Looking forward to part 2.

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  • Rhys

    Thanks for the post!

    I’m in 3rd year of med school and am currently in the situation where every specialty I’ve been through I’ve enjoyed. I haven’t fallen in love with anything. I also don’t dislike anything that I’ve done. If I had to do any of those specialties I would probably really enjoy doing it.

    I haven’t done a placement in EM yet, and I’m looking forward to this because I am hoping that because I generally enjoy most aspects of medicine, EM will be a bit of everything and I will just love that part of EM.

    Do you have any advice as to my situation?

    Cheers!

    • Hey Rhys,

      Thanks for the comment!

      That’s an interesting but scary place to be. There are almost too many options! Fortunately, it sounds like you’ll be happy doing whatever you end up doing. Unfortunately, at some point you’ll have to focus things to work at a residency program that makes you happy.

      Personally, I liked EM from the beginning but didn’t really commit until I had tried most other things and realized that I was always happiest in other rotations when I went to see a consult in emergency.

      Some thoughts:
      -If you’re at a place where you liked but were not super passionate about some of the ultra-competitive specialties, I would do yourself a favor and drop them from consideration. As I’m sure you’re aware, people have been prepping to match to them from almost the beginning of medical school and I don’t think it’s a good idea to throw yourself into that battle if you’re not extremely passionate about the area.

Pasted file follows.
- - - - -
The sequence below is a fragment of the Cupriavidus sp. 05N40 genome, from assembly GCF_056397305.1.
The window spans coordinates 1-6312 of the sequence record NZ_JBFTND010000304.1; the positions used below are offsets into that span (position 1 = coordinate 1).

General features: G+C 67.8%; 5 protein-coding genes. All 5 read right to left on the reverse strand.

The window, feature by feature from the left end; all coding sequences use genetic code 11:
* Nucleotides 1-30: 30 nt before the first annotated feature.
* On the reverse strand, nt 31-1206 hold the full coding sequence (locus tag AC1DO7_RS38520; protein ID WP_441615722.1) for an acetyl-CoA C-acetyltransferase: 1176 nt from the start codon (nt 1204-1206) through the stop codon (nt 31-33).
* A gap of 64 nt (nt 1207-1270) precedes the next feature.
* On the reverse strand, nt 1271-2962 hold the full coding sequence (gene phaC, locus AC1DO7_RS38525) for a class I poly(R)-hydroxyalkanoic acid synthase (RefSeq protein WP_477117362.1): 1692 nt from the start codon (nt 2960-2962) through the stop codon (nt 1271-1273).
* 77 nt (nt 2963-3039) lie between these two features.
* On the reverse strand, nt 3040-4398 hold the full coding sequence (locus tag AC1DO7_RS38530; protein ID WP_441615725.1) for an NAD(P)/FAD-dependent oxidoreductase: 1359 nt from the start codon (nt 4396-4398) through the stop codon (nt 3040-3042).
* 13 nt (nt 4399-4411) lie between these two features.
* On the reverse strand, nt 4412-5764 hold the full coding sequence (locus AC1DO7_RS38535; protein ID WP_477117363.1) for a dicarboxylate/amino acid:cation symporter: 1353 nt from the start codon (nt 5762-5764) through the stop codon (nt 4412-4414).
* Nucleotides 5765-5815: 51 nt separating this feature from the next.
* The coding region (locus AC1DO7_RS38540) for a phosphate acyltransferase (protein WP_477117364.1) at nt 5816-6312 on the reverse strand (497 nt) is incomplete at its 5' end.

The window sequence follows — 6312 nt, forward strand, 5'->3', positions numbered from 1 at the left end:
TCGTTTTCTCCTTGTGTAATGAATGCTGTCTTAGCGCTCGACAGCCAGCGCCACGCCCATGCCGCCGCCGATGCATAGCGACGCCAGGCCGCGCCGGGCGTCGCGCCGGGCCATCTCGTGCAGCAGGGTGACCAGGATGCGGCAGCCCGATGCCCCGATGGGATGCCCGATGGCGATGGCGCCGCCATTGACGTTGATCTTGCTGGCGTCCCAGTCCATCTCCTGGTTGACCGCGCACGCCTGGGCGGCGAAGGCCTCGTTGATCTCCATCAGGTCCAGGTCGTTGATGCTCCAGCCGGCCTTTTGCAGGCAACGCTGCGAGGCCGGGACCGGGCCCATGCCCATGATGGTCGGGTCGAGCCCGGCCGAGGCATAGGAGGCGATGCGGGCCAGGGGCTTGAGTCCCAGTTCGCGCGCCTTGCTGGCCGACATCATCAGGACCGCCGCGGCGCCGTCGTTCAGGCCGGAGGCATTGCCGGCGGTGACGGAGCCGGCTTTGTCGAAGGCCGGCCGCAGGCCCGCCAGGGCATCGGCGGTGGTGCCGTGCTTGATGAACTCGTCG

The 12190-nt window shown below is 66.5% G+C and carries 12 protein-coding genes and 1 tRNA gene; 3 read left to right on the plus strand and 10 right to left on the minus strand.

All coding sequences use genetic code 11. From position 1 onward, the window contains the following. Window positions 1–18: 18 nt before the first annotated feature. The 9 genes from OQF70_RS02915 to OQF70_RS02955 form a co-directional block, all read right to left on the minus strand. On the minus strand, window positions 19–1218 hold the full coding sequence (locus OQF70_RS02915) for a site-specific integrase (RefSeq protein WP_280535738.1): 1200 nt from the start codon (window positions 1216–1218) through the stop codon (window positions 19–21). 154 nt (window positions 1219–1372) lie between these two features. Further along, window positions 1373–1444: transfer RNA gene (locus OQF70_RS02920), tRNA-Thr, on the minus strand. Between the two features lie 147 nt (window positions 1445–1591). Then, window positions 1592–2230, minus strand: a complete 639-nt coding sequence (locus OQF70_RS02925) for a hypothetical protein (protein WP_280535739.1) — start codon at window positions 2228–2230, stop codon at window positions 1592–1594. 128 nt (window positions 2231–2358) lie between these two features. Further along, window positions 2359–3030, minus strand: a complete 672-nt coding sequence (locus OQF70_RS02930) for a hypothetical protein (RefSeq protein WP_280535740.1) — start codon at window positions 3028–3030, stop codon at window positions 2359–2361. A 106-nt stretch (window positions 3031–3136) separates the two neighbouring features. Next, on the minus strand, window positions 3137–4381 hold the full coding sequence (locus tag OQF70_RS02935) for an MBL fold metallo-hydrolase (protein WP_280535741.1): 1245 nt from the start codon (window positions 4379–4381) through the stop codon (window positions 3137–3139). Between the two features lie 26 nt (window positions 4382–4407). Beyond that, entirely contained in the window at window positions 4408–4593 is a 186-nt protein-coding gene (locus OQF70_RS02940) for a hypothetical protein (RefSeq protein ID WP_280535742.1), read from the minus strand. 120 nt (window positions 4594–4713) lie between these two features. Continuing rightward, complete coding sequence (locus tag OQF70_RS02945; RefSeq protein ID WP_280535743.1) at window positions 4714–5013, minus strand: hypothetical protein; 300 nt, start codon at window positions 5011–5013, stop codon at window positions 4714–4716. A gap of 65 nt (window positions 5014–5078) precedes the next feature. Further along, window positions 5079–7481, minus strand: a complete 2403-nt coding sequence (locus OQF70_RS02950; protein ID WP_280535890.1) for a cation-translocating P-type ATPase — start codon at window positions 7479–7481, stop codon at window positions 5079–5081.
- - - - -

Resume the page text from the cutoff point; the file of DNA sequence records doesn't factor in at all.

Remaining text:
-One of the big distinctions is whether you want an OR life or not. If you can decide on that you’d be able to rule out a lot of specialties on one side or the other.
      -If you like “everything” I think EM and family medicine are both good specialties. In both you get to see a bit of everything (depending where you practice). EM has more procedures to do. Both allow you to branch out into other areas (ie for EM there is toxicology, trauma, education, administration, prehospital medicine, ultrasound, etc etc). FM and EM doctors can have some super diverse careers. That might help to keep you satisfied as your interests continue to develop.